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Compensation Obscenity

I’ve got that ugly feeling that executive compensation is getting out of hand again, although some people think it was never really in hand. The press is running more and more stories of preposterous termination payoffs to fired CEOs, amazing offers to newly recruited executives, and the rise of professional agents who represent executives in salary negotiations.

The numbers resulting from these activities are labeled by reporters as “obscene”-or even worse. The press is having a field day. And everybody knows by now that there is no other subject in the world that can get stockholders riled up as much as “obscene” compensation for the CEO.

The reasons for much of these high blown figures are fairly obvious. The push to put more of the CEO’s compensation “at risk” led to a leveling off of salaries and a sharp increase in the number and quantity of stock options granted. The surge in the economy, with the doubling and tripling of some stock prices, produced unexpectedly high capital gains for a large number of CEOs and senior executives. The new Internet and high-tech companies made dozens of multi-millionaires overnight in shortcut fashion. At the same time, the hot economy created a shortage of executive talent, and companies found themselves in a bidding war to hold and to recruit experienced executives. It’s not surprising that a lot of paychecks went through the roof.

Compensation committees were in a bind. They felt that they had to keep their CEOs competitive (and so did CEOs) and they had to keep their key executives from running off to greener pastures. Some companies were quite successful in doing so. General Electric, for example, gave huge salary packages to its CEO and his dozen or so top executives. But they made equally huge profits and created great stock gains, while the top-producing executives stayed on to keep producing. I have relatively little quarrel with cases like that and neither do the rewarded shareholders.

What gets to me-and to a lot of my fellow compensation watchers-is all the fancy bells and whistles that seem to be part and parcel of today’s compensation programs. I hate to see the following:

  •  Absurdly elaborate contracts with all kinds of arrangements for club memberships, personal use of company airplanes, ownership of office furniture, etc. With big cash salary and bonus, do you have to sweat the small stuff?
  •  Extravagant termination payouts with no penalty for sub-par performance. Sometimes it seems to pay better to be fired.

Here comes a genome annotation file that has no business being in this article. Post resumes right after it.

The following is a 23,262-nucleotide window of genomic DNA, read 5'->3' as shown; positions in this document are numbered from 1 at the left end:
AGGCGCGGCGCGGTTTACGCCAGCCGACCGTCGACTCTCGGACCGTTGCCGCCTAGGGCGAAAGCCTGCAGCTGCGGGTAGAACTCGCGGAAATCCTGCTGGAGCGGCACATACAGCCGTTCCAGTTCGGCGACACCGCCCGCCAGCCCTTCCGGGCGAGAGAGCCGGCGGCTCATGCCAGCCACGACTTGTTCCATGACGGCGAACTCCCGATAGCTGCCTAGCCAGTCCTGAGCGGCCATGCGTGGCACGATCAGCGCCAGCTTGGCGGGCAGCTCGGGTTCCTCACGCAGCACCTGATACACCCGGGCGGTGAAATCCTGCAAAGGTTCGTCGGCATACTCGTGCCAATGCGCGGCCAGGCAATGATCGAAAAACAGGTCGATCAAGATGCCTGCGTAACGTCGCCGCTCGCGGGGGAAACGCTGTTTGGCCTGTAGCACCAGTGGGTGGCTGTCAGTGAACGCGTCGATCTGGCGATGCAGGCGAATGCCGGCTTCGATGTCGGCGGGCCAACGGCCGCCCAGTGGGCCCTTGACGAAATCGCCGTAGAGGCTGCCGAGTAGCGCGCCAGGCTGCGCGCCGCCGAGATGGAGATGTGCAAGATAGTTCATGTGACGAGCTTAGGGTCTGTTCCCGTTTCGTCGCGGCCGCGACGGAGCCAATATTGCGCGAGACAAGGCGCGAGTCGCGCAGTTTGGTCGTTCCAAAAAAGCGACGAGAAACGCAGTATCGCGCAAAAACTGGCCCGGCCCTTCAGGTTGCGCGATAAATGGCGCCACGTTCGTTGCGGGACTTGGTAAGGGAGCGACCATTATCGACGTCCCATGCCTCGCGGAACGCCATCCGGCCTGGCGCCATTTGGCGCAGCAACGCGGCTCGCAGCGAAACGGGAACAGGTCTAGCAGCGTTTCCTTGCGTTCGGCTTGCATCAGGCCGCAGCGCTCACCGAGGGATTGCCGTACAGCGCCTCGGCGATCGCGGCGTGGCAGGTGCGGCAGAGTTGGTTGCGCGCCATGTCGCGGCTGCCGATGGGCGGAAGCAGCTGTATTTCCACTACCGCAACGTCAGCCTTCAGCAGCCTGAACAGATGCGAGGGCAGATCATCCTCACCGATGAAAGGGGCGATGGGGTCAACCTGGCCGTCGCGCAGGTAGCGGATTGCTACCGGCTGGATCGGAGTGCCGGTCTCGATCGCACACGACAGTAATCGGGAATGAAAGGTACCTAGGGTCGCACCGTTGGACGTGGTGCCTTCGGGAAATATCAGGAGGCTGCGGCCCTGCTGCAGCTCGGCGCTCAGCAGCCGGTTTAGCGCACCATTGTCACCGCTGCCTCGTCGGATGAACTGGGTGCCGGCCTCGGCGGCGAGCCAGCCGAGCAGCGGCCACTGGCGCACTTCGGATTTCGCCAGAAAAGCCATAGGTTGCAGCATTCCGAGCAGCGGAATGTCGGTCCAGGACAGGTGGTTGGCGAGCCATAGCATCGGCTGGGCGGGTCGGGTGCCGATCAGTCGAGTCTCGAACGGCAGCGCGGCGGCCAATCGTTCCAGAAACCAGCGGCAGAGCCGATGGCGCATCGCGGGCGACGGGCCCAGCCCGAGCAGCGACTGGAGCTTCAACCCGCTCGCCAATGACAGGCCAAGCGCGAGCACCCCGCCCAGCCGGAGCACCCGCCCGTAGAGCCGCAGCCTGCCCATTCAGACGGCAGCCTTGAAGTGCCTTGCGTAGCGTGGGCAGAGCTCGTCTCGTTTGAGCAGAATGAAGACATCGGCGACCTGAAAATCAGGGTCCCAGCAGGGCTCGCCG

•  Low or no interest loans to buy company stock. Where does this stop?
  •  Substitution of restricted stock grants for underwater options. Repricing is even worse, I guess.
  •  High bonus awards, in stock or cash, granted when competitive corporate performance lagged. This is sinful, but it happens all the time.
  •  Writing almost any type of voluminous, hyper-detailed compensation contracts for CEOs that require a battery of lawyers to interpret. Read a few proxy statements and you’ll see what I mean.

What can be done to settle executive compensation down to sensible levels and to common sense terms? Not much right away, probably. Once agents and superstars are in the picture (witness professional athletes’ contracts, if you will), it’s very difficult to return to old, simpler days. Major revisions will have to wait until a significant downturn occurs. But that doesn’t mean that companies have to lose their compensation equilibrium.

I know one thing I would do if I were the CEO or a director of a flourishing corporation today. I would assemble the best talent available for my compensation committee and my executive compensation specialist in my human resources division.

I would put through an intensive training and tutorial program that brings them up to speed on executive compensation programs. I would bring in some creative compensation consultants and ask for some ideas to reformat the company posture. I would challenge the company to come up with the best possible executive compensation program as soon as possible.

You may not bring forth a revolutionary idea that changes the compensation world. But you have an excellent chance of avoiding a too-complicated, difficult-to-understand compensation program that pays its executives too much money for too little results. And you will know you have done the right thing.


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